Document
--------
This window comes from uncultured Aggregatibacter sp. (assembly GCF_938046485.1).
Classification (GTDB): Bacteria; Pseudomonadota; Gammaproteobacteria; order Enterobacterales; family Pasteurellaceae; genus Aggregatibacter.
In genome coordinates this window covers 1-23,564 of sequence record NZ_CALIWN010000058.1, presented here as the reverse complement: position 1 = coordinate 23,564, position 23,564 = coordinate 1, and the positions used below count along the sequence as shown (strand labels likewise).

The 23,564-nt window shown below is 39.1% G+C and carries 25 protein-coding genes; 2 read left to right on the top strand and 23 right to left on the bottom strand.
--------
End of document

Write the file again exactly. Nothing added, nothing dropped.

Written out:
This window comes from uncultured Aggregatibacter sp. (assembly GCF_938046485.1).
Classification (GTDB): Bacteria; Pseudomonadota; Gammaproteobacteria; order Enterobacterales; family Pasteurellaceae; genus Aggregatibacter.
In genome coordinates this window covers 1-23,564 of sequence record NZ_CALIWN010000058.1, presented here as the reverse complement: position 1 = coordinate 23,564, position 23,564 = coordinate 1, and the positions used below count along the sequence as shown (strand labels likewise).

The 23,564-nt window shown below is 39.1% G+C and carries 25 protein-coding genes; 2 read left to right on the top strand and 23 right to left on the bottom strand.